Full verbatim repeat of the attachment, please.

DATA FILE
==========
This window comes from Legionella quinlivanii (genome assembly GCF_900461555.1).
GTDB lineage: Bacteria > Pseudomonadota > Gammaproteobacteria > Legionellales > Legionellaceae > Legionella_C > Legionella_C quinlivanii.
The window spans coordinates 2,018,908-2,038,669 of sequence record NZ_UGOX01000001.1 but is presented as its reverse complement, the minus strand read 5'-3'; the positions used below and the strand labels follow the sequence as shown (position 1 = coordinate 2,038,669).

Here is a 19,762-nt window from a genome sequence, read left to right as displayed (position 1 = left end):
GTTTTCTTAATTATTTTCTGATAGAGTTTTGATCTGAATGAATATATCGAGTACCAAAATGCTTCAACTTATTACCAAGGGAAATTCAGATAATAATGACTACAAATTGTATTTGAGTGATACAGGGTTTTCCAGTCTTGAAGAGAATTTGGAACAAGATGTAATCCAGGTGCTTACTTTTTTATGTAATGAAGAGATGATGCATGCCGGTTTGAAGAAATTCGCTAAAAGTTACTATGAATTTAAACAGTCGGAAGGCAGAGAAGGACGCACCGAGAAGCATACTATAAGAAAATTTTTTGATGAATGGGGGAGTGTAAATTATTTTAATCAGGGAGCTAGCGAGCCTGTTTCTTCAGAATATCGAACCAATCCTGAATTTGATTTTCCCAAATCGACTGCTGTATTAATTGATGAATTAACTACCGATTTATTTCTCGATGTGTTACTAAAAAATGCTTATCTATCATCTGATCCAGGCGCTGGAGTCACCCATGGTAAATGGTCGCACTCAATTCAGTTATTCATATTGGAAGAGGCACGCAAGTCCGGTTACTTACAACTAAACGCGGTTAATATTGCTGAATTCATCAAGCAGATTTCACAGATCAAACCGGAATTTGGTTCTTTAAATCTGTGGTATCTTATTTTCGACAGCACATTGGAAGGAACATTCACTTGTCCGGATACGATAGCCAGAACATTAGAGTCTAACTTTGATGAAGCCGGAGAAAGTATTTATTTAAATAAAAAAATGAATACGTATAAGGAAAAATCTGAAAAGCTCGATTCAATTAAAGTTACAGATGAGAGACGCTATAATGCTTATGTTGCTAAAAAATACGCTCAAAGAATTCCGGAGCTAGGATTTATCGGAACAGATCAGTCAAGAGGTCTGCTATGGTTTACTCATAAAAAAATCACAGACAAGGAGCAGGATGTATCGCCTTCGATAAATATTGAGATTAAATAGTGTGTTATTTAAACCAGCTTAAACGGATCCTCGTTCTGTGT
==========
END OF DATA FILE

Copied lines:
This window comes from Legionella quinlivanii (genome assembly GCF_900461555.1).
GTDB lineage: Bacteria > Pseudomonadota > Gammaproteobacteria > Legionellales > Legionellaceae > Legionella_C > Legionella_C quinlivanii.
The window spans coordinates 2,018,908-2,038,669 of sequence record NZ_UGOX01000001.1 but is presented as its reverse complement, the minus strand read 5'-3'; the positions used below and the strand labels follow the sequence as shown (position 1 = coordinate 2,038,669).

Here is a 19,762-nt window from a genome sequence, read left to right as displayed (position 1 = left end):
GTTTTCTTAATTATTTTCTGATAGAGTTTTGATCTGAATGAATATATCGAGTACCAAAATGCTTCAACTTATTACCAAGGGAAATTCAGATAATAATGACTACAAATTGTATTTGAGTGATACAGGGTTTTCCAGTCTTGAAGAGAATTTGGAACAAGATGTAATCCAGGTGCTTACTTTTTTATGTAATGAAGAGATGATGCATGCCGGTTTGAAGAAATTCGCTAAAAGTTACTATGAATTTAAACAGTCGGAAGGCAGAGAAGGACGCACCGAGAAGCATACTATAAGAAAATTTTTTGATGAATGGGGGAGTGTAAATTATTTTAATCAGGGAGCTAGCGAGCCTGTTTCTTCAGAATATCGAACCAATCCTGAATTTGATTTTCCCAAATCGACTGCTGTATTAATTGATGAATTAACTACCGATTTATTTCTCGATGTGTTACTAAAAAATGCTTATCTATCATCTGATCCAGGCGCTGGAGTCACCCATGGTAAATGGTCGCACTCAATTCAGTTATTCATATTGGAAGAGGCACGCAAGTCCGGTTACTTACAACTAAACGCGGTTAATATTGCTGAATTCATCAAGCAGATTTCACAGATCAAACCGGAATTTGGTTCTTTAAATCTGTGGTATCTTATTTTCGACAGCACATTGGAAGGAACATTCACTTGTCCGGATACGATAGCCAGAACATTAGAGTCTAACTTTGATGAAGCCGGAGAAAGTATTTATTTAAATAAAAAAATGAATACGTATAAGGAAAAATCTGAAAAGCTCGATTCAATTAAAGTTACAGATGAGAGACGCTATAATGCTTATGTTGCTAAAAAATACGCTCAAAGAATTCCGGAGCTAGGATTTATCGGAACAGATCAGTCAAGAGGTCTGCTATGGTTTACTCATAAAAAAATCACAGACAAGGAGCAGGATGTATCGCCTTCGATAAATATTGAGATTAAATAGTGTGTTATTTAAACCAGCTTAAACGGATCCTCGTTCTGTGT